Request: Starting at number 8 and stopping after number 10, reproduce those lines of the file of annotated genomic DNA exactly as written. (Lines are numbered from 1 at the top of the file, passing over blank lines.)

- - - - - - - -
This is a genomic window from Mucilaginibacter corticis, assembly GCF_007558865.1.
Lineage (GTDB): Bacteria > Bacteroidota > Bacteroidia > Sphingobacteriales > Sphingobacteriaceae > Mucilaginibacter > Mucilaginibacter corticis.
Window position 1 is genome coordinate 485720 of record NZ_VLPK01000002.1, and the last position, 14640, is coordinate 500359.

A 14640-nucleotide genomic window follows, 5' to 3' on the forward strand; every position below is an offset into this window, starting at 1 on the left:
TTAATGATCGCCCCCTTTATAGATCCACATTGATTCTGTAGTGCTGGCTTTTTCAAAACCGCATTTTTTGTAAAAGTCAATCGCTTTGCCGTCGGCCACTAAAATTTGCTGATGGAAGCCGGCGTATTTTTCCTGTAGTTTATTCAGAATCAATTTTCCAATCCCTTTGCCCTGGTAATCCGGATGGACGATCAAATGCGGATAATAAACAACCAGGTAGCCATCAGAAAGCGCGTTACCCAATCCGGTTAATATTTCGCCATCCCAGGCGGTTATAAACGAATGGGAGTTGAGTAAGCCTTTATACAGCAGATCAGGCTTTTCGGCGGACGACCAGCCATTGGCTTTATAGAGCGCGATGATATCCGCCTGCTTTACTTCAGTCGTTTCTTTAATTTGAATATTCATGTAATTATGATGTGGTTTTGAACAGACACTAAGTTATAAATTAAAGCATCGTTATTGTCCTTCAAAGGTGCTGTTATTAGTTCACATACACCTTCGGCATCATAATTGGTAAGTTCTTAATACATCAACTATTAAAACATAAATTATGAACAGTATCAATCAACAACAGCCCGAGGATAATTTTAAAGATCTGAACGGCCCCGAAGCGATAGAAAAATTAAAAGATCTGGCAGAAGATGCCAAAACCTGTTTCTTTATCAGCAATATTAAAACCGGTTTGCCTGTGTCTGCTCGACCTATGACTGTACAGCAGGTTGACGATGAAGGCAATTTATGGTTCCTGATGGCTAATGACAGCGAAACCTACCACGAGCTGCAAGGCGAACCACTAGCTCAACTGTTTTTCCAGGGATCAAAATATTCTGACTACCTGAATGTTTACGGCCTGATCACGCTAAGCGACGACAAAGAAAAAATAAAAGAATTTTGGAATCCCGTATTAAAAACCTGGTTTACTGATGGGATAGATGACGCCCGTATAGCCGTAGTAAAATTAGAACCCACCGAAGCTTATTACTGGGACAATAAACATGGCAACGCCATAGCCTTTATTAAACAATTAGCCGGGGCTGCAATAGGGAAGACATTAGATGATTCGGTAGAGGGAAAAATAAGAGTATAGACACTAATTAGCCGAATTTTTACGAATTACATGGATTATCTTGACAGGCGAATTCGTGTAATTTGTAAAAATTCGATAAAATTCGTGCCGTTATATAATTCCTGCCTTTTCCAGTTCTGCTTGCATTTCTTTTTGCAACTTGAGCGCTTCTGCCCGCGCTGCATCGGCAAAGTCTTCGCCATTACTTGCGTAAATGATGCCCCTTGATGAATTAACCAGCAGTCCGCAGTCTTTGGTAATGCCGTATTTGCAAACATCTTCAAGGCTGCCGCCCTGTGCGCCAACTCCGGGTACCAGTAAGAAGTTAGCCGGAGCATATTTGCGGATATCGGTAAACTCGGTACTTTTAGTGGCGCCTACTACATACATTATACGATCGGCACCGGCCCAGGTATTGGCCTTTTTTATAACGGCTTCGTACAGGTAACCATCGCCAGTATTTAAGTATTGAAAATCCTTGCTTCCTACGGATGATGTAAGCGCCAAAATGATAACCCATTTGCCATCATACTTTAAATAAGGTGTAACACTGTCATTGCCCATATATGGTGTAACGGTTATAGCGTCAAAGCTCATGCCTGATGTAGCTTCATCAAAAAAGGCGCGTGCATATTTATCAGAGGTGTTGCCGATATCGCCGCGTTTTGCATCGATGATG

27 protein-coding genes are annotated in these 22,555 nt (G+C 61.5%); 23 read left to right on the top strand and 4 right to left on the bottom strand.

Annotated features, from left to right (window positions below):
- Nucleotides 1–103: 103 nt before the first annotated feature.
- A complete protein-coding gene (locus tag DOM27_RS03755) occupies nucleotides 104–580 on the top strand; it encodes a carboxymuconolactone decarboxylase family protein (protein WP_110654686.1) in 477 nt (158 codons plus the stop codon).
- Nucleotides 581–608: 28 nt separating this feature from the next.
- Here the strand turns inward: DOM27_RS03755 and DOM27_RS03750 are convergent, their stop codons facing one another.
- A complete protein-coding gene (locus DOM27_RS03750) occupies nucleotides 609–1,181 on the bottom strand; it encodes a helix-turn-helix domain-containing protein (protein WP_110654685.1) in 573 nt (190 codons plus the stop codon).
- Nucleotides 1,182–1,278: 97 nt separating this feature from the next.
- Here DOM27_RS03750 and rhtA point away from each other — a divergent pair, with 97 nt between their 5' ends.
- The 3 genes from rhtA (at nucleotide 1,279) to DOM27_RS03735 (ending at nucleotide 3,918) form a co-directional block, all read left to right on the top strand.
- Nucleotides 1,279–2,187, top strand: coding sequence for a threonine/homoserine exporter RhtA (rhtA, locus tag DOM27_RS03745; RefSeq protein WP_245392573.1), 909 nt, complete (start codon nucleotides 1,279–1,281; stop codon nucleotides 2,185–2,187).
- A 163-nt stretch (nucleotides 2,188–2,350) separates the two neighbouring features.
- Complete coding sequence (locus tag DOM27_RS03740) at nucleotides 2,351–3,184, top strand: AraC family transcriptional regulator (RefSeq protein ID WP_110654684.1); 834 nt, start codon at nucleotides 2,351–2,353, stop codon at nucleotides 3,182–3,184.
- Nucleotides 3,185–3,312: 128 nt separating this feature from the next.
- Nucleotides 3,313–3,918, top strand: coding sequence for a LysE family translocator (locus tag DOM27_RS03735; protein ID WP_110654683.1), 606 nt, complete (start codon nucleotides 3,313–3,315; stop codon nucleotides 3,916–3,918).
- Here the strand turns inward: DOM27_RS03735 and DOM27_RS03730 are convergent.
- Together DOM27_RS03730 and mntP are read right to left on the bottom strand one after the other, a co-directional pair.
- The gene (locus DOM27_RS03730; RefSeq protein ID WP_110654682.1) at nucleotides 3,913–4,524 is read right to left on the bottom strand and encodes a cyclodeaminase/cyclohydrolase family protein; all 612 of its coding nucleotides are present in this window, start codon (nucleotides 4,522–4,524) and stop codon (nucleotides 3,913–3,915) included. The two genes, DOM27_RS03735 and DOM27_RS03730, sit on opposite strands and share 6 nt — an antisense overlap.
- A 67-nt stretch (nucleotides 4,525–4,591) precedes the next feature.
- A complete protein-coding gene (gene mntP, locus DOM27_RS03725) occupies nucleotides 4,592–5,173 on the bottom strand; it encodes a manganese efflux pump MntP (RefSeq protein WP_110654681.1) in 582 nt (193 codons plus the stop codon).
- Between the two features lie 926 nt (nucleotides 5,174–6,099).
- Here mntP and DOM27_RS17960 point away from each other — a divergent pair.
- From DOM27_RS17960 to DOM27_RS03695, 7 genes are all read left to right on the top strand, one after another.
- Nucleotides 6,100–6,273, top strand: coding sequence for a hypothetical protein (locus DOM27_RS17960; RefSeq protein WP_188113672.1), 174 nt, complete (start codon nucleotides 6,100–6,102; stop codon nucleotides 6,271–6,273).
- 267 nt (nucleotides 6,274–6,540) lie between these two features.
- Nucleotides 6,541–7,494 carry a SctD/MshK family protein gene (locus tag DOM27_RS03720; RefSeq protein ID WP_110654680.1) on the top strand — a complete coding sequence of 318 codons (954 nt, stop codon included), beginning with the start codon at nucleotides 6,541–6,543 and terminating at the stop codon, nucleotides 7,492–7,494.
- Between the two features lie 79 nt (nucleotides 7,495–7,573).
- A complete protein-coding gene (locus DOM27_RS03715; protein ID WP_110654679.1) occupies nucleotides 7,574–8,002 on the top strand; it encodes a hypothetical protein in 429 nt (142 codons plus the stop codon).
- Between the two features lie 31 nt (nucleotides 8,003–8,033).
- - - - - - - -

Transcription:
- Nucleotides 1–103: 103 nt before the first annotated feature.
- A complete protein-coding gene (locus tag DOM27_RS03755) occupies nucleotides 104–580 on the top strand; it encodes a carboxymuconolactone decarboxylase family protein (protein WP_110654686.1) in 477 nt (158 codons plus the stop codon).
- Nucleotides 581–608: 28 nt separating this feature from the next.